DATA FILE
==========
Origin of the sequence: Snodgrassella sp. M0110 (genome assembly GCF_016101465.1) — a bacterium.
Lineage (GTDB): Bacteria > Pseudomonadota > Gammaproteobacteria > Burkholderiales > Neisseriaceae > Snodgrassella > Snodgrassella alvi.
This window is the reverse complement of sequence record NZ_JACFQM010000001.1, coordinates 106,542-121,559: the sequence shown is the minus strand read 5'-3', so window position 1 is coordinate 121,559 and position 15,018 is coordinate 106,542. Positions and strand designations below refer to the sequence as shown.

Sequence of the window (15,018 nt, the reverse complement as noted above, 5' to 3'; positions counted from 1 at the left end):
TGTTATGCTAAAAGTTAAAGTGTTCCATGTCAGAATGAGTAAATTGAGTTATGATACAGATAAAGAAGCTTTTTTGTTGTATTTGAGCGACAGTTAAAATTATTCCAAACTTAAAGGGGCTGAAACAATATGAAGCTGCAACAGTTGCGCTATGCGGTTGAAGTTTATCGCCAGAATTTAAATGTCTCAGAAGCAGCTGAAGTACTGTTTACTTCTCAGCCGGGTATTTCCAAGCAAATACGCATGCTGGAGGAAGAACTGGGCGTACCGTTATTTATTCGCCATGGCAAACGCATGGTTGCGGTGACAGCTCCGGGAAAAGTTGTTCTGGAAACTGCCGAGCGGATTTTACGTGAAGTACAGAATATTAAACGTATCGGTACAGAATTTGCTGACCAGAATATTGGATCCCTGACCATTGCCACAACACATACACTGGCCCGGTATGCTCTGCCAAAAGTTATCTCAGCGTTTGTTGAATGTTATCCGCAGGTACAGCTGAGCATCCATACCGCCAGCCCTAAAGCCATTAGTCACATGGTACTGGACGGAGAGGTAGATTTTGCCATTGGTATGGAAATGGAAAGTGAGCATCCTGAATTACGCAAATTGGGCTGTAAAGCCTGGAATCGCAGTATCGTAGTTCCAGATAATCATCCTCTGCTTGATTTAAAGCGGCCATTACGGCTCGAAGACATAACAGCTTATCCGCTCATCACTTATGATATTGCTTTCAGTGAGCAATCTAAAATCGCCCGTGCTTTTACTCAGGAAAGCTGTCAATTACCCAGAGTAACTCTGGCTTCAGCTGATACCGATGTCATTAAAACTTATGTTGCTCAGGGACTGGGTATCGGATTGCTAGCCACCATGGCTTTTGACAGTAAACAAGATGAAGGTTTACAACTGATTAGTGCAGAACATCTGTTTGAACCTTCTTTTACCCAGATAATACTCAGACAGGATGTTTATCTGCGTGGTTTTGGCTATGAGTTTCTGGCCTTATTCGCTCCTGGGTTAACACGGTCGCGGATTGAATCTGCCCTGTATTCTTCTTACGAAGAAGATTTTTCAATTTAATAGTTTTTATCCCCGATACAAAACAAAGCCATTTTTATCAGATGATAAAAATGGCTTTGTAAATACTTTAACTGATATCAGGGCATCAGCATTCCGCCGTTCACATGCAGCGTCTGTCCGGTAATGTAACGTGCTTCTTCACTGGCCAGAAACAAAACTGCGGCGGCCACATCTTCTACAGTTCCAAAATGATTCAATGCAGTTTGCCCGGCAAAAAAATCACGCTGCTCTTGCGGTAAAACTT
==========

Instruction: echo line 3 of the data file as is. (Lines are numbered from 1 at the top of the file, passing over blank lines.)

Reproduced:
This window is the reverse complement of sequence record NZ_JACFQM010000001.1, coordinates 106,542-121,559: the sequence shown is the minus strand read 5'-3', so window position 1 is coordinate 121,559 and position 15,018 is coordinate 106,542. Positions and strand designations below refer to the sequence as shown.